Opponents to equality in the military have begun to try and derail any attempt by pro-equality groups to make advances in the rights of LGB people and women in the military. To begin with, soon to be outgoing Defense Secretary Leon Panetta has objected to an amendment in the Defense Authorization Act for 2013 that would help survivors of sexual assault. Meanwhile, Republicans are trying to undermine the repeal of Don’t Ask, Don’t Tell by pushing through so-called conscience provisions into military regulations.
Secretary Panetta wrote to Representative Buck McKeon, the Chairman of the House Armed Services Committee, to urge the conference committee to reject a provision that would require that the military retain records of all sexual assault reports for 50 years. According to Panetta, the provision would “affect the Department’s ability to operate efficiently and effectively.”
The amendment was introduced to the bill by Senators Amy Klobuchar and Olympia Snowe, and it would benefit victims of sexual assault wo file anonymous or restricted reports. These reports and all evidence involved would be kept for fifty years. Currently, those reports are only kept for five years. The amendment would bring the keeping of the anonymous reports into line with the keeping of the non-anonymous reports, which are kept for fifty years.
Former Marine Captain Anu Bhagwati, the Executive Director of Service Women’s Action Network, stated “Objecting to this amendment makes no sense. Sexual assault survivors need documentation of their in-service sexual assault for their medical and mental health treatment and so they can file VA claims once they are out of the military. Under the previous policy, the military destroyed these records after 2 -5 years, effectively wiping out any proof that a sexual assault had ever happened.”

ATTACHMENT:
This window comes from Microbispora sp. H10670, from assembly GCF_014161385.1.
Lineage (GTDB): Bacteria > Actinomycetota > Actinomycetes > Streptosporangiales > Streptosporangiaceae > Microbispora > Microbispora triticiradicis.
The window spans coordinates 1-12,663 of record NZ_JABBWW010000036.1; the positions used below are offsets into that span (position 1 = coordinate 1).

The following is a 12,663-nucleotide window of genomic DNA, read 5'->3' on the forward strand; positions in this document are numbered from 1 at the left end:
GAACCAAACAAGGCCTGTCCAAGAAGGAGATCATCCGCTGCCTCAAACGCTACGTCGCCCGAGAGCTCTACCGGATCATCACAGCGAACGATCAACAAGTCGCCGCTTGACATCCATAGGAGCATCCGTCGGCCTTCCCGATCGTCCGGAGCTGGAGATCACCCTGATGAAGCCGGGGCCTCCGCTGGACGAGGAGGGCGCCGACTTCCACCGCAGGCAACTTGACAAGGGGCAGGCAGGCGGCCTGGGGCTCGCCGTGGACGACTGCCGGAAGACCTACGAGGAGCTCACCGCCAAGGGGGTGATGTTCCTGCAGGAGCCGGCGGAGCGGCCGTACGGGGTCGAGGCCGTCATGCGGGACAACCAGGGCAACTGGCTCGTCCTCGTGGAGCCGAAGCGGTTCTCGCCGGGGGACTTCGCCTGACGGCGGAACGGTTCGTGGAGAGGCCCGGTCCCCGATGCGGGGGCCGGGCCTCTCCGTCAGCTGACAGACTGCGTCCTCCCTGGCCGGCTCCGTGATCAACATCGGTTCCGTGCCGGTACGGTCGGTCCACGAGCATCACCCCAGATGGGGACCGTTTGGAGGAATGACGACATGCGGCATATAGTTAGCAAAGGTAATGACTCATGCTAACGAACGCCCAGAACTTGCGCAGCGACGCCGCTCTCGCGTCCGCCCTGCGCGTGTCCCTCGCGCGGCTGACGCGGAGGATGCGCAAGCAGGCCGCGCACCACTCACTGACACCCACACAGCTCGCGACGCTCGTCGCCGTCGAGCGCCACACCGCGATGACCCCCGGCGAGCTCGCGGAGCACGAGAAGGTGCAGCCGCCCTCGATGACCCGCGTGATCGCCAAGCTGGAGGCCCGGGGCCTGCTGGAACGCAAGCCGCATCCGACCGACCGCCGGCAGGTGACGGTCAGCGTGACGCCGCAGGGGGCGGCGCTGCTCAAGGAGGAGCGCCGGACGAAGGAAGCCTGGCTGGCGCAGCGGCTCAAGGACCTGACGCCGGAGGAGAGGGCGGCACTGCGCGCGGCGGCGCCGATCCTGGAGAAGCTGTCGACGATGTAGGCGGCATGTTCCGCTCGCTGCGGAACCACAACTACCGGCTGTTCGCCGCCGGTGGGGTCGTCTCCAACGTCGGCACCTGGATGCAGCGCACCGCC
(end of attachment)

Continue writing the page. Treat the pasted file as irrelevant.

She also stated that “Whether the report is restricted or unrestricted doesn’t matter. The nature of the report does not determine the survivor’s need for the documentation. It should in no way determine whether a report is kept for five years or five decades.”
Meanwhile, Republicans in the House are trying to allow military personnel to actively harass and discriminate against lesbian, gay and bisexual members of the military. Under the language of Section 536 as written by Republican Representative Todd Akin, the US military would have to “accommodate the conscience and sincerely held moral principles and religious beliefs of the members of the Armed Forces concerning the appropriate and inappropriate expression of human sexuality.” The language would also prohibit the military from using these beliefs as the basis for any punishment and would prevent the military from disciplining any chaplain who refuses to serve a member of the military based on their religious beliefs.